I missed this case when it was originally decided. The 11th Circuit Court of Appeals upheld the constitutionality of a Florida law allowing schools to require all students to say the pledge of allegiance unless they get a permission slip from their parents and now the full panel has denied a request for an en banc rehearing. The announcement of that denial came with a passionate dissent from Judge Rosemary Barkett and that dissent is worth taking a look at.
An en banc rehearing is warranted because the panel’s holding that the State
of Florida can compel students to recite the Pledge of Allegiance in violation of their personal beliefs directly contravenes precedent that has been firmly entrenched for over 65 years, since West Virginia State Board of Education v. Barnette held that the State does not have the power to compel minor students to recite the Pledge to the flag.
The panel opinion finds facially constitutional a Florida statute that compels all students, including this 17-year-old plaintiff, to recite the Pledge unless they obtain written parental consent to exercise their First Amendment rights. The panel opinion ignores Barnette and fails to apply the strict scrutiny required when this most fundamental of rights is being violated by the State. Such a “permission” requirement is patently unconstitutional and this opinion puts us at odds not only with direct Supreme Court precedent, but with the decisions of other circuits addressing similar statutes.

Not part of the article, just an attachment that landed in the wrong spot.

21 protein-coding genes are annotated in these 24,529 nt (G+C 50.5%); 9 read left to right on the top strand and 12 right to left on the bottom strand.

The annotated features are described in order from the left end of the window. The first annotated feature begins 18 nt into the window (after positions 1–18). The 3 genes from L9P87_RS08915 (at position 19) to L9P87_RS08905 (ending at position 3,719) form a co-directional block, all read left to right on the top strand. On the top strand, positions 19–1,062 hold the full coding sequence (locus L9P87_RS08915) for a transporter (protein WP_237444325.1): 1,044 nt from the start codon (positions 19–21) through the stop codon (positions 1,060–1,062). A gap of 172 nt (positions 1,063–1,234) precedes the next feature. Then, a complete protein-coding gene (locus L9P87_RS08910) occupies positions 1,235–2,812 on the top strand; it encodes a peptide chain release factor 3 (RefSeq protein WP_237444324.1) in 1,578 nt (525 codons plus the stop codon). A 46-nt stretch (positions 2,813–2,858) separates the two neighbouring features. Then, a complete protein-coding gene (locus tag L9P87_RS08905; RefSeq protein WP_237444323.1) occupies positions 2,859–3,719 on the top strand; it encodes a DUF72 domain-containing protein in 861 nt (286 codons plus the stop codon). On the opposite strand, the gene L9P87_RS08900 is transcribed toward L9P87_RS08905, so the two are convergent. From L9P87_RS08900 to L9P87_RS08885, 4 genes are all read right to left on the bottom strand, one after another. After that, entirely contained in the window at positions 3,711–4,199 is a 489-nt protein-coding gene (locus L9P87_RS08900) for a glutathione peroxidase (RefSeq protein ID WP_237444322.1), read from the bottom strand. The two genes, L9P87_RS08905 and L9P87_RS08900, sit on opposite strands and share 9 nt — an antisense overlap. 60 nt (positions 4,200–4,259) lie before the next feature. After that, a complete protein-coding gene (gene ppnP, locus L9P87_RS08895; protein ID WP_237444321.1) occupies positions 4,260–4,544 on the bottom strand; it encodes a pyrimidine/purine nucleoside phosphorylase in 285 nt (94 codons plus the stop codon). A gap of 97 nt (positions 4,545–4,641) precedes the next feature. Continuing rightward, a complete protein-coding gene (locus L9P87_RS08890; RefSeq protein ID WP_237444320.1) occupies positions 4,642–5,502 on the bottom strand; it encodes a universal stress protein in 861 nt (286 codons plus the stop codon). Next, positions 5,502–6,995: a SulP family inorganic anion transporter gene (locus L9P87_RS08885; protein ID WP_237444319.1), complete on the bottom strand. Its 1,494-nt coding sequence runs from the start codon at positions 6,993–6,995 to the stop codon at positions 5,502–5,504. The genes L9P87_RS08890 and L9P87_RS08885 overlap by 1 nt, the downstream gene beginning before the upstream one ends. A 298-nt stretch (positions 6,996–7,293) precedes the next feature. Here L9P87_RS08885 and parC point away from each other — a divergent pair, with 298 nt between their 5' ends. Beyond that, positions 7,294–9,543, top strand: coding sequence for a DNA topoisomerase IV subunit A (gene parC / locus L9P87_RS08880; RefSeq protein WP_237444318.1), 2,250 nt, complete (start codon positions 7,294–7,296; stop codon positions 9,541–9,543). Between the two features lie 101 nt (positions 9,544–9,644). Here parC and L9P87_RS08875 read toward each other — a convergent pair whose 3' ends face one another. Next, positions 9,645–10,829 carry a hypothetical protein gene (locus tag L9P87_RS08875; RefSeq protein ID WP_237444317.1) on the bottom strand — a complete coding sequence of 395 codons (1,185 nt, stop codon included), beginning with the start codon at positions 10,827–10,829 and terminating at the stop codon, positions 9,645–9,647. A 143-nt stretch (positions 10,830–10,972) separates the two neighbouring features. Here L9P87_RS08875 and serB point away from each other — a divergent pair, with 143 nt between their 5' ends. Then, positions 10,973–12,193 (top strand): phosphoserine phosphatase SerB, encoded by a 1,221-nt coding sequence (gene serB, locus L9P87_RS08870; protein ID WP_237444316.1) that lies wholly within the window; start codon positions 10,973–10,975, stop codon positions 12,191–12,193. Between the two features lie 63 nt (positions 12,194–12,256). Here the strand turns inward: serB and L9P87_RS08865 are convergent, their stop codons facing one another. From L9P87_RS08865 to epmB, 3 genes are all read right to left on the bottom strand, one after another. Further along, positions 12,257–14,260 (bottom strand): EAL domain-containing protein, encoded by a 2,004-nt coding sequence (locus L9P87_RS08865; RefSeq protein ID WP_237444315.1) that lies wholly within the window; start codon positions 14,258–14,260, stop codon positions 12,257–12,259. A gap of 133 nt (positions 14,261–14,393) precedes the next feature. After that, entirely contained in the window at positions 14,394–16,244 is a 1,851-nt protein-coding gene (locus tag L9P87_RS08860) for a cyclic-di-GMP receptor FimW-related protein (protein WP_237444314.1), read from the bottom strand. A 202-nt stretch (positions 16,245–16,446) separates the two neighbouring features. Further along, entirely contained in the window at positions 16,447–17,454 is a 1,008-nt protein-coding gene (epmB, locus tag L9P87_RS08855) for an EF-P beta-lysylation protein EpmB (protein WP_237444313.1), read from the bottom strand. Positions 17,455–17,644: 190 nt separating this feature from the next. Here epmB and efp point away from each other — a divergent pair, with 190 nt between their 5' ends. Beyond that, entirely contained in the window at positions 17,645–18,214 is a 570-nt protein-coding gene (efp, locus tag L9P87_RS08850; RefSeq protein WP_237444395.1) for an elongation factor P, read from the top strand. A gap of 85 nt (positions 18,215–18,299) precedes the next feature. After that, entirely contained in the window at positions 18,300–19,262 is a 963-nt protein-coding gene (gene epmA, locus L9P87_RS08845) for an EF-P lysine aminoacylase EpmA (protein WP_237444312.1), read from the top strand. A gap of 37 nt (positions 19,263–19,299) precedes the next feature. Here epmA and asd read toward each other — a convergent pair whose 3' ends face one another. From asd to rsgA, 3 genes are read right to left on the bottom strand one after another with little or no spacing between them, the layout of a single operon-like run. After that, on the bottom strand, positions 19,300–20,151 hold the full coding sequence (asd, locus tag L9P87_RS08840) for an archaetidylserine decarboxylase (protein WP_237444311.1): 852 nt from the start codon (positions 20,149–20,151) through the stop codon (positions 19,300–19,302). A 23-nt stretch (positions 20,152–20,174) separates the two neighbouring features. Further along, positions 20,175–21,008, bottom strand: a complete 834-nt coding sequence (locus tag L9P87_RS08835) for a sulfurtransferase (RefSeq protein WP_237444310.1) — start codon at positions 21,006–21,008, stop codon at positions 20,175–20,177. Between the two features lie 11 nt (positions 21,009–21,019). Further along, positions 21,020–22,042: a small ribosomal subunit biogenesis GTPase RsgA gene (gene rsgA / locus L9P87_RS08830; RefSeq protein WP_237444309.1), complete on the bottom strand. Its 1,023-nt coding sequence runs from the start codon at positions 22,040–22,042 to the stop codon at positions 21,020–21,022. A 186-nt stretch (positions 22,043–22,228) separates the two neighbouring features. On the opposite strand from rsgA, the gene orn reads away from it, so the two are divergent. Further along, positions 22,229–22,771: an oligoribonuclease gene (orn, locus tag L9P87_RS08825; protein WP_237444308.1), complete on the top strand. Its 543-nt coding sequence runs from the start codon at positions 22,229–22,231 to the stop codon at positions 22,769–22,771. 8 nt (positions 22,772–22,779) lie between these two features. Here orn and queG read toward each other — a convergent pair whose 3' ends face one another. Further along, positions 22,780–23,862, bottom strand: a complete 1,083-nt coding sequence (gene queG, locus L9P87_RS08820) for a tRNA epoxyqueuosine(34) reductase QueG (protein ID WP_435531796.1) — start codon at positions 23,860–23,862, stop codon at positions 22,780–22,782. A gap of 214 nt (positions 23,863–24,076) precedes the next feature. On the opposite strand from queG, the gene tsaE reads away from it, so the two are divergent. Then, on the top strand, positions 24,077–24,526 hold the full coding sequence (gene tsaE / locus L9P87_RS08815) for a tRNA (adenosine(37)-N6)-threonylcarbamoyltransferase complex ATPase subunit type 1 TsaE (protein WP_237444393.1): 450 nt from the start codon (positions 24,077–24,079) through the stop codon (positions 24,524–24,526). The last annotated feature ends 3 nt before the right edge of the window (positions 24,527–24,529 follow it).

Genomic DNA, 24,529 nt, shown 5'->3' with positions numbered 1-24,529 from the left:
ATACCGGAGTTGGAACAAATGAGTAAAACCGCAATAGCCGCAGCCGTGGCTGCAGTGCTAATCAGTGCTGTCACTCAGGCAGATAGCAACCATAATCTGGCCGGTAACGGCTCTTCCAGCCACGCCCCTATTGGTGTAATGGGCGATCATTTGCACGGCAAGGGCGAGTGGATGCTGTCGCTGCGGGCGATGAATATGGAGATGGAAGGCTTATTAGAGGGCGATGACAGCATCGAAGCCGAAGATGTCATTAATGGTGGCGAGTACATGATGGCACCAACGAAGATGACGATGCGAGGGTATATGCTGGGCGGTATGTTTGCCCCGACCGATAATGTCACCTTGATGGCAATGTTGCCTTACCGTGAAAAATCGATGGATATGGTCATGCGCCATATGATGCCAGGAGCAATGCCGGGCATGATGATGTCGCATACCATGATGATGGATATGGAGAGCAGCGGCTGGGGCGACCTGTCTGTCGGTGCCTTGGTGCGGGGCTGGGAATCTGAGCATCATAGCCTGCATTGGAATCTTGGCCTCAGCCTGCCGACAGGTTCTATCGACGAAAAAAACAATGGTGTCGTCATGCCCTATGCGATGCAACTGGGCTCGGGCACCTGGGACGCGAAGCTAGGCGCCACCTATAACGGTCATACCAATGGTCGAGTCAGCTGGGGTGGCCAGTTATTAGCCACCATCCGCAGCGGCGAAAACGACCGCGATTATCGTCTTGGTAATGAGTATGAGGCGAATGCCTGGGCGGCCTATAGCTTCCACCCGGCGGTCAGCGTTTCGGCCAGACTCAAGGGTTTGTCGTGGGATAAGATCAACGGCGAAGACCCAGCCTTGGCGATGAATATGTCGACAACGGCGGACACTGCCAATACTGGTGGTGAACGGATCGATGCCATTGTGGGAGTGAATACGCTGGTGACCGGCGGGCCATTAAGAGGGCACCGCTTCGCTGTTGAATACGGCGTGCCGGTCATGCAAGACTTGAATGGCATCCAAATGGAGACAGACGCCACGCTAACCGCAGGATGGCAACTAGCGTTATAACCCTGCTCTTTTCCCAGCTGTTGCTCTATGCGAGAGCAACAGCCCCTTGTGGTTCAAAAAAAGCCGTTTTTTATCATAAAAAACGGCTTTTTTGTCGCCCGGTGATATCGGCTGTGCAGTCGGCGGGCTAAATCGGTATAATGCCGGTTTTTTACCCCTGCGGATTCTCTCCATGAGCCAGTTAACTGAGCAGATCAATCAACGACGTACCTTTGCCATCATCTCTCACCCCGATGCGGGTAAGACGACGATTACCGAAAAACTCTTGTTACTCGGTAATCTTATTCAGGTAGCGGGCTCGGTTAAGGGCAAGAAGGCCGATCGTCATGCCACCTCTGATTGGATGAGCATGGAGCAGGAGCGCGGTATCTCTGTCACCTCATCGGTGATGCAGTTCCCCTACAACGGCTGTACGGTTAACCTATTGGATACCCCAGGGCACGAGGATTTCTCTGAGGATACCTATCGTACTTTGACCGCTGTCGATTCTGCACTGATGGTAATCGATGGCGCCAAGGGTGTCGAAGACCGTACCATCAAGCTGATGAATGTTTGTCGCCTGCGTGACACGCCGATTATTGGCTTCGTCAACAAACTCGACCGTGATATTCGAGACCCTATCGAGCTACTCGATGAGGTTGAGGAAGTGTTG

To avoid the dictates of Barnette, the panel mischaracterizes the issue as one involving the resolution of conflicting constitutional rights between parents and children. This recharacterization is wholly unpersuasive, as it is undisputed that no such conflict exists in this case. It is also extremely unlikely that some hypothetical case would emerge where a minor student might sue the State through a non-parental next friend after his parents refused him permission to remain silent; in essence, such parents would be demanding that the State force their child to violate his conscience.
This is an elegant and persuasive argument. One can only hope that the Supreme Court will accept this case and overturn the law. Barnette is one of the most important and eloquently stated rulings in the history of this country.